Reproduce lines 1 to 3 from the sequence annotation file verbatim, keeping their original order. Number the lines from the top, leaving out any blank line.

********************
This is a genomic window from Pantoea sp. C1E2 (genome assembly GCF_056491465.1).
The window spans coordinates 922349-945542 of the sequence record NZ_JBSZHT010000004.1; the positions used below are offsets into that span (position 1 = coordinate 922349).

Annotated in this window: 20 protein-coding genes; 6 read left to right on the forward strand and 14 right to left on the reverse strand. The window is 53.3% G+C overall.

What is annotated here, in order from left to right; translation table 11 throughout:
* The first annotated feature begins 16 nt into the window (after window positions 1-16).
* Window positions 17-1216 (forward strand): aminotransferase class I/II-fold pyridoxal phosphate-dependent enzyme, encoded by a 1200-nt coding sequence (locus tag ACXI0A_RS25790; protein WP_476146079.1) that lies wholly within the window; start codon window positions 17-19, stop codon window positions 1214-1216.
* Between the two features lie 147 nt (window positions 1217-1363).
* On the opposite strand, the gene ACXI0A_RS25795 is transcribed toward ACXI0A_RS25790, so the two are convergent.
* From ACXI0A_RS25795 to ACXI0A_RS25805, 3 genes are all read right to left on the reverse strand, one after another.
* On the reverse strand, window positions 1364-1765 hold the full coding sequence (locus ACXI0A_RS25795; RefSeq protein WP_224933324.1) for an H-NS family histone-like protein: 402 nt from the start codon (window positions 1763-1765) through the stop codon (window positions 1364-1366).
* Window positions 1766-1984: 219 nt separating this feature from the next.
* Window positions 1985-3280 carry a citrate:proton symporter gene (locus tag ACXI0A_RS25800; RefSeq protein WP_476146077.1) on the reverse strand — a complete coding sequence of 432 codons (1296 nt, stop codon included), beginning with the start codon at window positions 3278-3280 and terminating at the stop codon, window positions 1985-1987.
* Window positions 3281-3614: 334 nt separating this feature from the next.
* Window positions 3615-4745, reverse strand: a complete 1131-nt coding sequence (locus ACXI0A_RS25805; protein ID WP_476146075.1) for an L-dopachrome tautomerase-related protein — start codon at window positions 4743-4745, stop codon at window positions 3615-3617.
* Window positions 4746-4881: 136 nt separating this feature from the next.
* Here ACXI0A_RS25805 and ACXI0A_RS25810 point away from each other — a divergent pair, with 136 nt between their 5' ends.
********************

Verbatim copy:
This is a genomic window from Pantoea sp. C1E2 (genome assembly GCF_056491465.1).
The window spans coordinates 922349-945542 of the sequence record NZ_JBSZHT010000004.1; the positions used below are offsets into that span (position 1 = coordinate 922349).

Annotated in this window: 20 protein-coding genes; 6 read left to right on the forward strand and 14 right to left on the reverse strand. The window is 53.3% G+C overall.